PRESS RELEASE: Study finds high stigma and discrimination towards Korean people living with HIV
SEOUL/BANGKOK, June 22 2017—More than 30 years since the start of the HIV epidemic in the Republic of Korea, a new survey found people living with HIV reported facing high levels of stigma and discrimination. The Korean People Living with HIV Stigma Index is the first peer-led research in the country to detect and measure how people living with HIV experience stigma and discrimination.
The Korean Network for People Living with HIV/AIDS (KNP+) coordinated the research with support from UNAIDS and other partners and individuals.
“For too long the voices of people living with HIV have been absent in policy making,” said Son Mun Soo, President, KNP+. “This study documents their experiences and shows that the government, employers, health-care workers and communities must do much more to guarantee the rights of people living with HIV. A comprehensive anti-discrimination law must be enacted to protect their rights.”
Health-care settings should be among the safest spaces for people living with HIV, where a patient’s right to privacy, confidentiality and autonomous decision-making are guaranteed. UNAIDS and the World Health Organization strongly recommend that HIV testing only be undertaken with a person’s informed consent. However, the Stigma Index survey found that 62% of people questioned reported that they were tested without their knowledge. This is high compared to other countries in Asia, which have conducted similar peer-led surveys. In Viet Nam, 13% of people living with HIV reported similar experiences and in Nepal the figure was 9%. Seventeen percent of people surveyed in the Republic of Korea said their status was disclosed by medical staff to others without their consent. Almost a third of respondents reported avoiding going to the local clinic when needed in the last 12 months.
“Health-care settings should be stigma-free environments to ensure people living with HIV not only stay healthy, but their loved ones and community are also protected from HIV,” said Steve Kraus, Director of UNAIDS Regional Support Team for Asia and the Pacific. “It is imperative that we have protective laws and empowered communities.”
The study found that while the general level of education of survey respondents was slightly higher than that of the general population, their employment was more precarious. Only 43% of respondents were full or part-time employees and 42% were living with less than the Republic of Korea’s minimum household income. About 1 in 10 respondents who were full- or part-time employees said they had disclosed their HIV status to their employer and about half reported discriminatory reactions.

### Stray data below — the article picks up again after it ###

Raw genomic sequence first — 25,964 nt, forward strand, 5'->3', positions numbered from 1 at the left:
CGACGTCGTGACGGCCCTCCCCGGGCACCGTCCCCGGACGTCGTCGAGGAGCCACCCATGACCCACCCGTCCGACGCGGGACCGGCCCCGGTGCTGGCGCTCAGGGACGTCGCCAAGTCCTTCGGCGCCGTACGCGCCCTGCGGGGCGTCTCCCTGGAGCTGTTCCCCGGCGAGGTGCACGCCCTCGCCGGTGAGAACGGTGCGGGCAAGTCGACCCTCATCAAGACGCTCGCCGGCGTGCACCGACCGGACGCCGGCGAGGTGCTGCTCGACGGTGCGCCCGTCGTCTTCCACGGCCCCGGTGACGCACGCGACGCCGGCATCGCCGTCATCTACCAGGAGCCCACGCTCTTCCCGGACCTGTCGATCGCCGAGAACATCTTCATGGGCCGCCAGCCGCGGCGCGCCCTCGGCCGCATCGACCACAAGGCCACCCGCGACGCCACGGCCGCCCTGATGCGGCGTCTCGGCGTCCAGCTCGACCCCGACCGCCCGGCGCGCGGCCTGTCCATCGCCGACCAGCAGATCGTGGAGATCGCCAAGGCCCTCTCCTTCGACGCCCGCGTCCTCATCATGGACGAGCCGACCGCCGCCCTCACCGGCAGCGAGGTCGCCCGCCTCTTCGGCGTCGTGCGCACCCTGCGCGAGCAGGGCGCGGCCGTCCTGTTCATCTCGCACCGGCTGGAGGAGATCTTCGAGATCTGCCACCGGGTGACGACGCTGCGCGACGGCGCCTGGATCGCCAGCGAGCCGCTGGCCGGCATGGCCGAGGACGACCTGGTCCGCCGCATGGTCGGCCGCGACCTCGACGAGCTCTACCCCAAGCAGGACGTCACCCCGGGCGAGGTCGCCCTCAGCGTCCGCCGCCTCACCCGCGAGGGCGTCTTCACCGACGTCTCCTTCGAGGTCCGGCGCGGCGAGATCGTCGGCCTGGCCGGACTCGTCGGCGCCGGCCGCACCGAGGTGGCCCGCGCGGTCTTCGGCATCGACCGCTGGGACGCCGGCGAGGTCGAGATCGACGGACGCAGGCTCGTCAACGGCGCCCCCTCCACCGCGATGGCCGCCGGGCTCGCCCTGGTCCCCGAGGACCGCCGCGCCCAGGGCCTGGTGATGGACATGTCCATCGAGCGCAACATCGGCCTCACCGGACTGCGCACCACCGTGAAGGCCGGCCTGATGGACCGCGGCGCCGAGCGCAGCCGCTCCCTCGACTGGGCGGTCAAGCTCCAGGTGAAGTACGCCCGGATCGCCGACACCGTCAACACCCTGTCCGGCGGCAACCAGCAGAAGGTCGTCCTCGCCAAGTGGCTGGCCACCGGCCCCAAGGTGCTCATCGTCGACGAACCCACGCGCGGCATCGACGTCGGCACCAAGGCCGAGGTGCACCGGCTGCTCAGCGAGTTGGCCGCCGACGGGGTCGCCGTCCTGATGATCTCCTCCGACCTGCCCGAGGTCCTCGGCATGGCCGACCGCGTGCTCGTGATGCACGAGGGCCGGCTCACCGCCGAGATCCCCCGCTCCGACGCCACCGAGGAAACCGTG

The survey found that while most respondents disclosed their HIV status to their families out of a sense of obligation, almost 40% reported isolating themselves from loved ones because of their status. Self-stigma was also high among respondents with 75% feeling self-blame and more than a third experiencing suicidal thoughts.
The People Living with HIV Stigma Index is a global tool supported by the Global Network of People Living with HIV (GNP+), the International Community of Women Living with HIV/AIDS (ICW) and UNAIDS. It has been implemented in more than 90 countries globally since 2008. More than 100 people participated in the survey in the Republic of Korea, which was conducted from March to June 2016.
As the first research of its kind into stigma and discrimination experienced by people living with HIV, The Korean People Living with HIV Stigma Index is a positive step forward in ensuring the rights and needs of people living with HIV are protected and met. The study calls for more research on how to strengthen anti-discrimination protections in the workplace and training for health-care providers which emphasizes patients’ rights, as well as strong measures and penalties to prevent patient privacy violations.
According to Korea Centers for Disease Control and Prevention, there were 13,581 cumulative reported cases of HIV infections in the Republic of Korea in 2016, a 77% increase since 2010.
HIV/AIDS Human Rights Solidarity Nanuri+| Seo Bokyeong | tel. +82 010 3232 2282 | email@example.com
UNAIDS Asia and the Pacific (Bangkok) | Saya Oka | tel. +66 2 680 4128 | firstname.lastname@example.org